Oil Up Over Further Fall in U.S. Crude Supplies, But Market Risks Remain
Brent oil futures rose 1.34% to $57.34 by 11:28 PM ET (4:28 AM GMT), after gaining nearly 2% during Tuesday’s session. WTI futures gained 1.22% to $53.86, having risen 1.7% in the previous session. Both Brent and WTI benchmarks remained firmly above the $50 mark and are trading at their highest levels since February 2020.
Data from the American Petroleum Institute showed a draw of 5.821 million barrels in U.S. crude oil supplies for the week ending Jan. 8. The draw was larger than the 2.7-million-barrel draw in forecasts prepared by Investing.com, as well as the 1.663-million-barrel draw reported during the previous week.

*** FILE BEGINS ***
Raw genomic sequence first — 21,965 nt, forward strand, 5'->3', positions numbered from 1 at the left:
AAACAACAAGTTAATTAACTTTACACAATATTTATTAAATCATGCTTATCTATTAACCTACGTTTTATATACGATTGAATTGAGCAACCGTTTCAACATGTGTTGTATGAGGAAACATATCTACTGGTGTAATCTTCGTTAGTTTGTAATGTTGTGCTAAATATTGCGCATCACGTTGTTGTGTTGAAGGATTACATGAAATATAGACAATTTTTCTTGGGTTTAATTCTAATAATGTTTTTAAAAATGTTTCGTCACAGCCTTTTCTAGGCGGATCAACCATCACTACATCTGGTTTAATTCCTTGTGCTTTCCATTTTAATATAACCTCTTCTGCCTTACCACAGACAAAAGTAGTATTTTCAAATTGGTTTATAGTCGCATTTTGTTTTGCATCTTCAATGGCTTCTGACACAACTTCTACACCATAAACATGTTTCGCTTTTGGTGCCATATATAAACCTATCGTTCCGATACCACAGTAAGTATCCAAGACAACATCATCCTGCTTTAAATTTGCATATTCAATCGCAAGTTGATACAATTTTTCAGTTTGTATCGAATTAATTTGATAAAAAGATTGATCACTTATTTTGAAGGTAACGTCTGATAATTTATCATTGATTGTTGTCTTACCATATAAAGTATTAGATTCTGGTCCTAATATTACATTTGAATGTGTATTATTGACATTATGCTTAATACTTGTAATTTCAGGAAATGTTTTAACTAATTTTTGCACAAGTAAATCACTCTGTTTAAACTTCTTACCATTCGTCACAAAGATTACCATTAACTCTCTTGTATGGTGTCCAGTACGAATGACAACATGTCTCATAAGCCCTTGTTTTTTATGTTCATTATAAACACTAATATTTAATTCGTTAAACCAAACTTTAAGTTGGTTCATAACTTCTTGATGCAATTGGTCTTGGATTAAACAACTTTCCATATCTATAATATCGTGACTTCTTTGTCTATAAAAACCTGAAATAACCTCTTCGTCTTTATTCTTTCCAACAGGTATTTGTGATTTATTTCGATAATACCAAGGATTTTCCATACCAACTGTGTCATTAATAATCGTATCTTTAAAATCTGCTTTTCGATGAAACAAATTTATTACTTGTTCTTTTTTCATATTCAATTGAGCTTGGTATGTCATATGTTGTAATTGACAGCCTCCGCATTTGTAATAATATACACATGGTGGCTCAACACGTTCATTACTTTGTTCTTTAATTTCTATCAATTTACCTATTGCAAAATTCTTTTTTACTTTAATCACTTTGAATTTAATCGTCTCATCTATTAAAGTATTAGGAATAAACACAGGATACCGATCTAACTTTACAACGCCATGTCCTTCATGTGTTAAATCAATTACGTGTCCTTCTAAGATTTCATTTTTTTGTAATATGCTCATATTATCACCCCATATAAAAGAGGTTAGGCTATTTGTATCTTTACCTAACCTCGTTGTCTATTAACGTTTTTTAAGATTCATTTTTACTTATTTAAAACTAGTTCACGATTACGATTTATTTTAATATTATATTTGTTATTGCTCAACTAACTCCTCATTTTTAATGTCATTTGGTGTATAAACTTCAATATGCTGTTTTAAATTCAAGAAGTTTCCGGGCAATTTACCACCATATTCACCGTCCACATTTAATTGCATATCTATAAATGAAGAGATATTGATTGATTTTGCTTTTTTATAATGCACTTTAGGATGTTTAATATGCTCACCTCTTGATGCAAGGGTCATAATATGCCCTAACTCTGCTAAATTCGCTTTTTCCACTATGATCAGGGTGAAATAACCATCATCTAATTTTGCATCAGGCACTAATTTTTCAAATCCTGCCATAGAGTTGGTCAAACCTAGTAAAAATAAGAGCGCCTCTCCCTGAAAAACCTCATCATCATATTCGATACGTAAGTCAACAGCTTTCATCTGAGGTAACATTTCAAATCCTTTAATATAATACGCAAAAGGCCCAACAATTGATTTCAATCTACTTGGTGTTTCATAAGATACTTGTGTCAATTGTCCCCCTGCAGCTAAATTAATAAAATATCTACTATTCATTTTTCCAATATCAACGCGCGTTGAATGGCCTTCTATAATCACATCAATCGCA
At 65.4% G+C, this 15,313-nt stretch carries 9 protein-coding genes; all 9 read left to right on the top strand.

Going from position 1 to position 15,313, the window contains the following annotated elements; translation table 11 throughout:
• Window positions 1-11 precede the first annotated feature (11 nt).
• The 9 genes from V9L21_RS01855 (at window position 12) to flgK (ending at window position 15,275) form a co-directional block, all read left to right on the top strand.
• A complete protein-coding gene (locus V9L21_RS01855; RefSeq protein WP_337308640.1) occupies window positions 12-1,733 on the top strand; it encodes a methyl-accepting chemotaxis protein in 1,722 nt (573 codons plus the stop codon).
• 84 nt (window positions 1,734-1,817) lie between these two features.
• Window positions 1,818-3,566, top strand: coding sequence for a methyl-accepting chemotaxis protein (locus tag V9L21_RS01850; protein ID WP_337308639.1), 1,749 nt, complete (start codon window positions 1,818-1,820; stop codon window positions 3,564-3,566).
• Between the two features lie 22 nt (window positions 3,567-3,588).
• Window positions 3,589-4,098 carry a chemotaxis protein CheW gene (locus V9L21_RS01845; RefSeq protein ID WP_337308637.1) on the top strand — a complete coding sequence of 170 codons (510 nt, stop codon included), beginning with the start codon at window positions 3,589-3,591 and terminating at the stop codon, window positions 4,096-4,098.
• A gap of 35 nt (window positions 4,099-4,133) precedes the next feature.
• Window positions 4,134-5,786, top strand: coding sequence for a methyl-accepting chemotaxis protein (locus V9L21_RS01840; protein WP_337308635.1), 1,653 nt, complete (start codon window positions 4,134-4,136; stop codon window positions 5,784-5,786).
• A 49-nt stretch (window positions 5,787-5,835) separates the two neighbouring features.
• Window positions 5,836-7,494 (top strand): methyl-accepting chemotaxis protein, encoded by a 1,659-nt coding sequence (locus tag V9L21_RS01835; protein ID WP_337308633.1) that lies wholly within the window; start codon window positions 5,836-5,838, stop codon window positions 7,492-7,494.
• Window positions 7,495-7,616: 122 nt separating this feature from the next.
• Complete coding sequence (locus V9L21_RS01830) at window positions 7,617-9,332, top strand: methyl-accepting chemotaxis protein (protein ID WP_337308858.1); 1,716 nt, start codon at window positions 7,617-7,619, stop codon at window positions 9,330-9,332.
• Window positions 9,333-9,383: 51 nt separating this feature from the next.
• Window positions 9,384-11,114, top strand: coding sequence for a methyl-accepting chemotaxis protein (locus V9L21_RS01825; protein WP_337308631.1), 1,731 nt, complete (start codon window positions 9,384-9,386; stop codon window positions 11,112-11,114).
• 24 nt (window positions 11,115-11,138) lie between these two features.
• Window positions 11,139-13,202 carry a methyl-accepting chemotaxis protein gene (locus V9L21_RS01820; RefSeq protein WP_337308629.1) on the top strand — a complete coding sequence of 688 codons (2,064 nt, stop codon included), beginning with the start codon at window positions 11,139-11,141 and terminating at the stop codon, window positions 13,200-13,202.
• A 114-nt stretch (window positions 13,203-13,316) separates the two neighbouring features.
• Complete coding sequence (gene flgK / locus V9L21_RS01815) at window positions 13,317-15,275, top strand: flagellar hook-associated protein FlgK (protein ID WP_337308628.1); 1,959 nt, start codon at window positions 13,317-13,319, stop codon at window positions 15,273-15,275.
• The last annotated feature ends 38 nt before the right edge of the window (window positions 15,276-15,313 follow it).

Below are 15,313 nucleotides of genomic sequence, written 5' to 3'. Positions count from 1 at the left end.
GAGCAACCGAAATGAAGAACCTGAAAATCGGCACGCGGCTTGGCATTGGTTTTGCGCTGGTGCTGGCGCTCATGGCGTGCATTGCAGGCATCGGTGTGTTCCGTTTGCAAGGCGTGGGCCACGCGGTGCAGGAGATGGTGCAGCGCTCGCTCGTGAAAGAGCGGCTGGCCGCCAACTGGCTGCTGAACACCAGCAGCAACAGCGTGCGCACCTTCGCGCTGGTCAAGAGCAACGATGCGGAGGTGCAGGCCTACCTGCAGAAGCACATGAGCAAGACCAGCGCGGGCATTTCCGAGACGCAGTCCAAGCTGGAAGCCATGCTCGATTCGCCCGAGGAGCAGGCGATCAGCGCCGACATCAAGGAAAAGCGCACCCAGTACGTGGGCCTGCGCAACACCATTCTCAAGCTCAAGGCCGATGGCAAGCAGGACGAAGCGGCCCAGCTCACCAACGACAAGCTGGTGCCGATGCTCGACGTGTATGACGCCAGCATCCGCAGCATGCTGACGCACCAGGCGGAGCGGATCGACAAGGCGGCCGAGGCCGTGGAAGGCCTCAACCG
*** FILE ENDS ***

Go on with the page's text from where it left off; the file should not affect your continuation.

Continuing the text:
Investors now await data from the U.S. Energy Information Administration, due later in the day.
Investors are largely shrugging off the ongoing COVID-19 pandemic, even as Europe and the U.S. continue to see ever-increasing numbers of new cases and deaths. Their focus is on the COVID-19 vaccine rollouts, despite the slower distribution and inoculation than anticipated.
However, falling inventories and rising oil prices could tempt U.S. drillers back to the oil field. With Saudi Arabia and other Organization of the Petroleum Exporting Countries (OPEC) members cutting their output, American producers could also benefit from the ceded market share.
Prices also continue to be boosted by the Saudi Arabian offer during the previous week to voluntarily cut a further one million barrels per day from its oil production in February and March.
Some investors issued a start warning of the market risks ahead.
“U.S. shale producers’ response to the rally in oil represents the most significant near-term supply risk for oil,” Axi chief global market strategist Stephen Innes told Reuters.